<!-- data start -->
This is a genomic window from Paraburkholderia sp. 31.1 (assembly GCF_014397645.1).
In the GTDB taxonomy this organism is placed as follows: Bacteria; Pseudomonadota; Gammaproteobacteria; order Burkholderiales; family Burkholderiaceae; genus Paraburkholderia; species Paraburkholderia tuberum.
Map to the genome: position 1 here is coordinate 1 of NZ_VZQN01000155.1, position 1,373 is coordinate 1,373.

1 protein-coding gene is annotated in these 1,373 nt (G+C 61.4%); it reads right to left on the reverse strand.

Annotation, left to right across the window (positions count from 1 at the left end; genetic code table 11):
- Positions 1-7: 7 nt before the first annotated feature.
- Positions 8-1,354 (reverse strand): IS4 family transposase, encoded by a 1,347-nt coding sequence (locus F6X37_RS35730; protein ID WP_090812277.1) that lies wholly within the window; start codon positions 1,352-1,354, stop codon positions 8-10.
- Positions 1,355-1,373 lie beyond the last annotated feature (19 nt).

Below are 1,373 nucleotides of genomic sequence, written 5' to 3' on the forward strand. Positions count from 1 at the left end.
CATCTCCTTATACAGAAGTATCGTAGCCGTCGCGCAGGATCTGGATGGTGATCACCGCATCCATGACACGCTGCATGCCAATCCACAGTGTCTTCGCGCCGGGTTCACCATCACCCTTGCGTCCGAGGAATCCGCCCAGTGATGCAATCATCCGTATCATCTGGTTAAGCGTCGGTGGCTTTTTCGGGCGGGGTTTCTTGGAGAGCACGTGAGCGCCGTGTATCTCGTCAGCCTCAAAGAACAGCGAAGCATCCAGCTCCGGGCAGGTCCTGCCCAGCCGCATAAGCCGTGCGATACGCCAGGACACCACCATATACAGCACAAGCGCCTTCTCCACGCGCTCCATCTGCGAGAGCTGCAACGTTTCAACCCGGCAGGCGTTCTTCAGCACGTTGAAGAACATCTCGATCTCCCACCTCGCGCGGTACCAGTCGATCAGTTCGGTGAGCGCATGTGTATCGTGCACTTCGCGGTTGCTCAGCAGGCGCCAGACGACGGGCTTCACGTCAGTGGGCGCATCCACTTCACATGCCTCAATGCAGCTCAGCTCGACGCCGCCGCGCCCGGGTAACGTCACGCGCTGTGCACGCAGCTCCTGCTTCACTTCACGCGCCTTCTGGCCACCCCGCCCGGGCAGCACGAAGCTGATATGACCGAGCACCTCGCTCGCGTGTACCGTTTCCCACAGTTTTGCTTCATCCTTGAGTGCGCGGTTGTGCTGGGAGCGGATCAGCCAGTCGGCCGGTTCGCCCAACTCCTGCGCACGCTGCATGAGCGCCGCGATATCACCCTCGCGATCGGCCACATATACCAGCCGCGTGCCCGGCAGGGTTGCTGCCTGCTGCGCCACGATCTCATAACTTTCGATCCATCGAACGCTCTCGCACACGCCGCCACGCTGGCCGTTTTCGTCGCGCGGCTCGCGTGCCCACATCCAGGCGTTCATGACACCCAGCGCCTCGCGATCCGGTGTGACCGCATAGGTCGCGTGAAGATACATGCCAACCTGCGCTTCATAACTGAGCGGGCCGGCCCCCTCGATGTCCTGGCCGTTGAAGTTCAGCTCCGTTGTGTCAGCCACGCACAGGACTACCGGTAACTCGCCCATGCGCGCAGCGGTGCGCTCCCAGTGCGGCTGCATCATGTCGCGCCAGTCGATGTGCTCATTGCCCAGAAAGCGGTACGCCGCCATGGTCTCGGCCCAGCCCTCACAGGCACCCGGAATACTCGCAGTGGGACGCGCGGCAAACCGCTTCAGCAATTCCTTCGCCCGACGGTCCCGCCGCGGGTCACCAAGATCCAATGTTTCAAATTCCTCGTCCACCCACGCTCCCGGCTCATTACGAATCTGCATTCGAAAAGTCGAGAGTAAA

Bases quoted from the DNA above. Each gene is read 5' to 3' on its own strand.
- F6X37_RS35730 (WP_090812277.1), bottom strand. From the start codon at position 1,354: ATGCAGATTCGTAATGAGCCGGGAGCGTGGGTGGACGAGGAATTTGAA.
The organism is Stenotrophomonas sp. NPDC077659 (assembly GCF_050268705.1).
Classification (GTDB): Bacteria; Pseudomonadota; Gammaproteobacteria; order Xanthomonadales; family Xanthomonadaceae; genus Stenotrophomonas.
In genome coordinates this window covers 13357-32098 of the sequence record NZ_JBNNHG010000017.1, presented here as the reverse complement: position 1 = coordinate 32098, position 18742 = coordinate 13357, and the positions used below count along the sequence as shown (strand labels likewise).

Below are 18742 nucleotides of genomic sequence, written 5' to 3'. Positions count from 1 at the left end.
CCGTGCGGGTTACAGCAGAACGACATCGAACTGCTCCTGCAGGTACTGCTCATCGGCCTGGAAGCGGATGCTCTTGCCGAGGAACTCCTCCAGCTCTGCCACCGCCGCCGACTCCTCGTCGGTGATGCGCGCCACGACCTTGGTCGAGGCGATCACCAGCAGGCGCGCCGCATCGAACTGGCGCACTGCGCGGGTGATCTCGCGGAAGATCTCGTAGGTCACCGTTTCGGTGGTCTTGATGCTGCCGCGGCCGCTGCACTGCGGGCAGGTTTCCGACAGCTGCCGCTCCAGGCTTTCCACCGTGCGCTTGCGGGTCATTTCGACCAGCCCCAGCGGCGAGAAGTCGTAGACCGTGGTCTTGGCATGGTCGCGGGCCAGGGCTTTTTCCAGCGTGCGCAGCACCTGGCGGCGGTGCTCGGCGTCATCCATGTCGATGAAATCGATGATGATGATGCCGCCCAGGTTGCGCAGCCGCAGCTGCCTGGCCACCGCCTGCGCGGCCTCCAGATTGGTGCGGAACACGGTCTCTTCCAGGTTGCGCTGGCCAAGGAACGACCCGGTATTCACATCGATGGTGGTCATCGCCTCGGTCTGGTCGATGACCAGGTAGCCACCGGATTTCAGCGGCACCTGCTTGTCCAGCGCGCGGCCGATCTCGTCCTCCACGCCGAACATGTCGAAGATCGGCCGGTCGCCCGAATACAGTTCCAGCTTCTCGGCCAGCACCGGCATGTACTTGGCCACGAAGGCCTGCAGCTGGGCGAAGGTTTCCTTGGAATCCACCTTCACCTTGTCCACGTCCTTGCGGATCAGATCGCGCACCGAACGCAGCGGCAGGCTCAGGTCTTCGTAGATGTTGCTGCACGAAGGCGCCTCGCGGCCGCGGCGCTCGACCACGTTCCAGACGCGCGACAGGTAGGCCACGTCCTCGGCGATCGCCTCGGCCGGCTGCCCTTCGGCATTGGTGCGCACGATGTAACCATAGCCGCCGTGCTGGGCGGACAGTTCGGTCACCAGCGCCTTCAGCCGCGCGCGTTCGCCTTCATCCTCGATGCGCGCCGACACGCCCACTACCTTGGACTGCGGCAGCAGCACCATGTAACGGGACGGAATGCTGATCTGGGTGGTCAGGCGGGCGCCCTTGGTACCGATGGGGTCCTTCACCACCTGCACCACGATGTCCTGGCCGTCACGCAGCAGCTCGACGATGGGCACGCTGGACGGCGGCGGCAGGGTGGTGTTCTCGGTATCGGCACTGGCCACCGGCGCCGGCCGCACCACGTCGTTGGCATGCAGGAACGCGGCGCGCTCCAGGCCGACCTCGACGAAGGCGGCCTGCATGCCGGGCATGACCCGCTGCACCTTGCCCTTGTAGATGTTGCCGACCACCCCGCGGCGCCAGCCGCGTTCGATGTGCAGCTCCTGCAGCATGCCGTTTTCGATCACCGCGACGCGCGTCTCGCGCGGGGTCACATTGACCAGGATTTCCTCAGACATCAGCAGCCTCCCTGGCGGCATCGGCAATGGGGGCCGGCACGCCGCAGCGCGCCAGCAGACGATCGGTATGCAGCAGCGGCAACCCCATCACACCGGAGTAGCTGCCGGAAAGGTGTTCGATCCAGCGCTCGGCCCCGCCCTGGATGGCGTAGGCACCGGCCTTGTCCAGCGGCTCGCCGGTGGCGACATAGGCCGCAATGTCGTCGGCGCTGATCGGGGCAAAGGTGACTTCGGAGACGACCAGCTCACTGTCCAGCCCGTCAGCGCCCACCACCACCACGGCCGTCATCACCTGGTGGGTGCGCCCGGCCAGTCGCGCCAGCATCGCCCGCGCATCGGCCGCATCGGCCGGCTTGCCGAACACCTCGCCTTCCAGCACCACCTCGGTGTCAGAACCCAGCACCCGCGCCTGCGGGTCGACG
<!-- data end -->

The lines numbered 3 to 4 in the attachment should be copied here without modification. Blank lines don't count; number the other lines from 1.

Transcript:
Map to the genome: position 1 here is coordinate 1 of NZ_VZQN01000155.1, position 1,373 is coordinate 1,373.

1 protein-coding gene is annotated in these 1,373 nt (G+C 61.4%); it reads right to left on the reverse strand.